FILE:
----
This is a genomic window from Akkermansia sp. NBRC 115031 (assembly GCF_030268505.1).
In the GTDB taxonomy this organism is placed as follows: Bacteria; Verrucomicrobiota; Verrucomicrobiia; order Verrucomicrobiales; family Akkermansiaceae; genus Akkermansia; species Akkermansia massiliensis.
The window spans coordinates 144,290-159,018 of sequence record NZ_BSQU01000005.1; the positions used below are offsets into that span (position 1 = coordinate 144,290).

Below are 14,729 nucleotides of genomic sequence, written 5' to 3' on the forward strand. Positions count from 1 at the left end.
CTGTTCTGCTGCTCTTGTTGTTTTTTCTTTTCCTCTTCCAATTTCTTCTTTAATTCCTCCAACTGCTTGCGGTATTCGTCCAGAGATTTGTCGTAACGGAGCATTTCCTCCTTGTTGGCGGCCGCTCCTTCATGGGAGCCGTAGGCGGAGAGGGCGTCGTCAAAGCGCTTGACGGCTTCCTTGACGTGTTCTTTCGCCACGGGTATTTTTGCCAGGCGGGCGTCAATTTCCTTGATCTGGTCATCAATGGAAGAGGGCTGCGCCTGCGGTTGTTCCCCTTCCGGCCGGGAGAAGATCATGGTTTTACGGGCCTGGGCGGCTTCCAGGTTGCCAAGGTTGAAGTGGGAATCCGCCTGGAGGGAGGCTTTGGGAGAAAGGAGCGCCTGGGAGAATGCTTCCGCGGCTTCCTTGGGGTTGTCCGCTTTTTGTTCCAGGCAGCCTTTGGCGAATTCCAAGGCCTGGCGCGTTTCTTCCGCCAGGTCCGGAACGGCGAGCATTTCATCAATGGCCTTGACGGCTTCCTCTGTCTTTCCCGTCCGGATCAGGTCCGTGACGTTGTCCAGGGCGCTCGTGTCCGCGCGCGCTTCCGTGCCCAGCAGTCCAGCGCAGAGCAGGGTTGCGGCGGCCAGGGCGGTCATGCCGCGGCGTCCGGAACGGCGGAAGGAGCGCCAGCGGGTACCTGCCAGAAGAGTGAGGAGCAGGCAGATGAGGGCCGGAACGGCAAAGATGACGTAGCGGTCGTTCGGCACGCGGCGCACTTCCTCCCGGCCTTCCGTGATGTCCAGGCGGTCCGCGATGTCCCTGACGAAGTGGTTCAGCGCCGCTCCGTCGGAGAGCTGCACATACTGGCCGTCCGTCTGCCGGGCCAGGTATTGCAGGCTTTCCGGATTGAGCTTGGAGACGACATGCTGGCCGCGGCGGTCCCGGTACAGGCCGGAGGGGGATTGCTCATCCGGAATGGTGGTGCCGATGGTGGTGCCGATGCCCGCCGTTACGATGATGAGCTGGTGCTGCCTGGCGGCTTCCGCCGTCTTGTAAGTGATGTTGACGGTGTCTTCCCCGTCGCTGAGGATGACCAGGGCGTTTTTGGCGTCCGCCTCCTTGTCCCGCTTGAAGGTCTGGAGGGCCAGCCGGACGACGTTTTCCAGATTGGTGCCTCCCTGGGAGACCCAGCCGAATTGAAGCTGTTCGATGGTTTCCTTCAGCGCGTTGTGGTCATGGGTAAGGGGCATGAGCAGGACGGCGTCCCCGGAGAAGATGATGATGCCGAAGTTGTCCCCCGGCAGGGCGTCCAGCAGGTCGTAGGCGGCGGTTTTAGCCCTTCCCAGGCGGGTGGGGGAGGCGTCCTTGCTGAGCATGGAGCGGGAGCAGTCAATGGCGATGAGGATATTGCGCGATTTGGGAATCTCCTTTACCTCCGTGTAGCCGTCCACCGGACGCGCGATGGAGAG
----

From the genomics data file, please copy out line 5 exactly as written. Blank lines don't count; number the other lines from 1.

CTGTTCTGCTGCTCTTGTTGTTTTTTCTTTTCCTCTTCCAATTTCTTCTTTAATTCCTCCAACTGCTTGCGGTATTCGTCCAGAGATTTGTCGTAACGGAGCATTTCCTCCTTGTTGGCGGCCGCTCCTTCATGGGAGCCGTAGGCGGAGAGGGCGTCGTCAAAGCGCTTGACGGCTTCCTTGACGTGTTCTTTCGCCACGGGTATTTTTGCCAGGCGGGCGTCAATTTCCTTGATCTGGTCATCAATGGAAGAGGGCTGCGCCTGCGGTTGTTCCCCTTCCGGCCGGGAGAAGATCATGGTTTTACGGGCCTGGGCGGCTTCCAGGTTGCCAAGGTTGAAGTGGGAATCCGCCTGGAGGGAGGCTTTGGGAGAAAGGAGCGCCTGGGAGAATGCTTCCGCGGCTTCCTTGGGGTTGTCCGCTTTTTGTTCCAGGCAGCCTTTGGCGAATTCCAAGGCCTGGCGCGTTTCTTCCGCCAGGTCCGGAACGGCGAGCATTTCATCAATGGCCTTGACGGCTTCCTCTGTCTTTCCCGTCCGGATCAGGTCCGTGACGTTGTCCAGGGCGCTCGTGTCCGCGCGCGCTTCCGTGCCCAGCAGTCCAGCGCAGAGCAGGGTTGCGGCGGCCAGGGCGGTCATGCCGCGGCGTCCGGAACGGCGGAAGGAGCGCCAGCGGGTACCTGCCAGAAGAGTGAGGAGCAGGCAGATGAGGGCCGGAACGGCAAAGATGACGTAGCGGTCGTTCGGCACGCGGCGCACTTCCTCCCGGCCTTCCGTGATGTCCAGGCGGTCCGCGATGTCCCTGACGAAGTGGTTCAGCGCCGCTCCGTCGGAGAGCTGCACATACTGGCCGTCCGTCTGCCGGGCCAGGTATTGCAGGCTTTCCGGATTGAGCTTGGAGACGACATGCTGGCCGCGGCGGTCCCGGTACAGGCCGGAGGGGGATTGCTCATCCGGAATGGTGGTGCCGATGGTGGTGCCGATGCCCGCCGTTACGATGATGAGCTGGTGCTGCCTGGCGGCTTCCGCCGTCTTGTAAGTGATGTTGACGGTGTCTTCCCCGTCGCTGAGGATGACCAGGGCGTTTTTGGCGTCCGCCTCCTTGTCCCGCTTGAAGGTCTGGAGGGCCAGCCGGACGACGTTTTCCAGATTGGTGCCTCCCTGGGAGACCCAGCCGAATTGAAGCTGTTCGATGGTTTCCTTCAGCGCGTTGTGGTCATGGGTAAGGGGCATGAGCAGGACGGCGTCCCCGGAGAAGATGATGATGCCGAAGTTGTCCCCCGGCAGGGCGTCCAGCAGGTCGTAGGCGGCGGTTTTAGCCCTTCCCAGGCGGGTGGGGGAGGCGTCCTTGCTGAGCATGGAGCGGGAGCAGTCAATGGCGATGAGGATATTGCGCGATTTGGGAATCTCCTTTACCTCCGTGTAGCCGTCCACCGGACGCGCGATGGAGAG